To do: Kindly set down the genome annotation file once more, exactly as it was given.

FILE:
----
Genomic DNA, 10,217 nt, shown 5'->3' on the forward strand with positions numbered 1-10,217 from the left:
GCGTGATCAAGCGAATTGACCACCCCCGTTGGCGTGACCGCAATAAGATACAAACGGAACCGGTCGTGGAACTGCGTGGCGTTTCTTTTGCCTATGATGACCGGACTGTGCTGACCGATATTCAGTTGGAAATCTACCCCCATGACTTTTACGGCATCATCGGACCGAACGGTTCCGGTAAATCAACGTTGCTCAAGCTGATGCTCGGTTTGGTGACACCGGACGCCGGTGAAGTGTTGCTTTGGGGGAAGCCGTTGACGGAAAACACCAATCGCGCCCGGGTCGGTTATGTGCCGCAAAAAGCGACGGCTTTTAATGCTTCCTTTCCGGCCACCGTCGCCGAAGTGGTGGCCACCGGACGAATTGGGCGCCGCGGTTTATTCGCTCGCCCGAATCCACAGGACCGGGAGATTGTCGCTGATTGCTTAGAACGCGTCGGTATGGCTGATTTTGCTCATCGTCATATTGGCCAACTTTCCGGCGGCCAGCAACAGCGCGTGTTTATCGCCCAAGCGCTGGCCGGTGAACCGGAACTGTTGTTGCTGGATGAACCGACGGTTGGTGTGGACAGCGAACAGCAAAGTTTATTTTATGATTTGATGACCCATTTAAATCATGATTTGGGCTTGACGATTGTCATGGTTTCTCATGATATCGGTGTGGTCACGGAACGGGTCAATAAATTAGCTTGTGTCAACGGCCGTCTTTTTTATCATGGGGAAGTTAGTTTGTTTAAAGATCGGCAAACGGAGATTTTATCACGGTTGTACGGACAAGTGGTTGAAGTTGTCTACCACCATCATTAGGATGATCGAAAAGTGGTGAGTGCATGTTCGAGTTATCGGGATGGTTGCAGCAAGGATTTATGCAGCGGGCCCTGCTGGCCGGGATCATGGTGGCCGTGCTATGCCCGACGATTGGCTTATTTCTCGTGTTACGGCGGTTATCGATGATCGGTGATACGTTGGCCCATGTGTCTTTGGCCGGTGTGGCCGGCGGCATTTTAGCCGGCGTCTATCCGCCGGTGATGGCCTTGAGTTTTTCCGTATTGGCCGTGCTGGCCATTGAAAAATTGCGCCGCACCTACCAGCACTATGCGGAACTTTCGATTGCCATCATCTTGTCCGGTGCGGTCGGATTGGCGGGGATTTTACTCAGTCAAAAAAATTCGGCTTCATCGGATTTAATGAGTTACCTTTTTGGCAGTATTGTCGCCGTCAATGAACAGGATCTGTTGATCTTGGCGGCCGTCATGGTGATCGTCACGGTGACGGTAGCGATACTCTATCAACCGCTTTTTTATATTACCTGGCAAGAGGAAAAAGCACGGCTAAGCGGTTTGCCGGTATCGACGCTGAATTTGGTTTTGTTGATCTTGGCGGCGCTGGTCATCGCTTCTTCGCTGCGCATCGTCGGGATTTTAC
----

Genomic DNA, 10,217 nt, shown 5'->3' on the forward strand with positions numbered 1-10,217 from the left:
GCGTGATCAAGCGAATTGACCACCCCCGTTGGCGTGACCGCAATAAGATACAAACGGAACCGGTCGTGGAACTGCGTGGCGTTTCTTTTGCCTATGATGACCGGACTGTGCTGACCGATATTCAGTTGGAAATCTACCCCCATGACTTTTACGGCATCATCGGACCGAACGGTTCCGGTAAATCAACGTTGCTCAAGCTGATGCTCGGTTTGGTGACACCGGACGCCGGTGAAGTGTTGCTTTGGGGGAAGCCGTTGACGGAAAACACCAATCGCGCCCGGGTCGGTTATGTGCCGCAAAAAGCGACGGCTTTTAATGCTTCCTTTCCGGCCACCGTCGCCGAAGTGGTGGCCACCGGACGAATTGGGCGCCGCGGTTTATTCGCTCGCCCGAATCCACAGGACCGGGAGATTGTCGCTGATTGCTTAGAACGCGTCGGTATGGCTGATTTTGCTCATCGTCATATTGGCCAACTTTCCGGCGGCCAGCAACAGCGCGTGTTTATCGCCCAAGCGCTGGCCGGTGAACCGGAACTGTTGTTGCTGGATGAACCGACGGTTGGTGTGGACAGCGAACAGCAAAGTTTATTTTATGATTTGATGACCCATTTAAATCATGATTTGGGCTTGACGATTGTCATGGTTTCTCATGATATCGGTGTGGTCACGGAACGGGTCAATAAATTAGCTTGTGTCAACGGCCGTCTTTTTTATCATGGGGAAGTTAGTTTGTTTAAAGATCGGCAAACGGAGATTTTATCACGGTTGTACGGACAAGTGGTTGAAGTTGTCTACCACCATCATTAGGATGATCGAAAAGTGGTGAGTGCATGTTCGAGTTATCGGGATGGTTGCAGCAAGGATTTATGCAGCGGGCCCTGCTGGCCGGGATCATGGTGGCCGTGCTATGCCCGACGATTGGCTTATTTCTCGTGTTACGGCGGTTATCGATGATCGGTGATACGTTGGCCCATGTGTCTTTGGCCGGTGTGGCCGGCGGCATTTTAGCCGGCGTCTATCCGCCGGTGATGGCCTTGAGTTTTTCCGTATTGGCCGTGCTGGCCATTGAAAAATTGCGCCGCACCTACCAGCACTATGCGGAACTTTCGATTGCCATCATCTTGTCCGGTGCGGTCGGATTGGCGGGGATTTTACTCAGTCAAAAAAATTCGGCTTCATCGGATTTAATGAGTTACCTTTTTGGCAGTATTGTCGCCGTCAATGAACAGGATCTGTTGATCTTGGCGGCCGTCATGGTGATCGTCACGGTGACGGTAGCGATACTCTATCAACCGCTTTTTTATATTACCTGGCAAGAGGAAAAAGCACGGCTAAGCGGTTTGCCGGTATCGACGCTGAATTTGGTTTTGTTGATCTTGGCGGCGCTGGTCATCGCTTCTTCGCTGCGCATCGTCGGGATTTTAC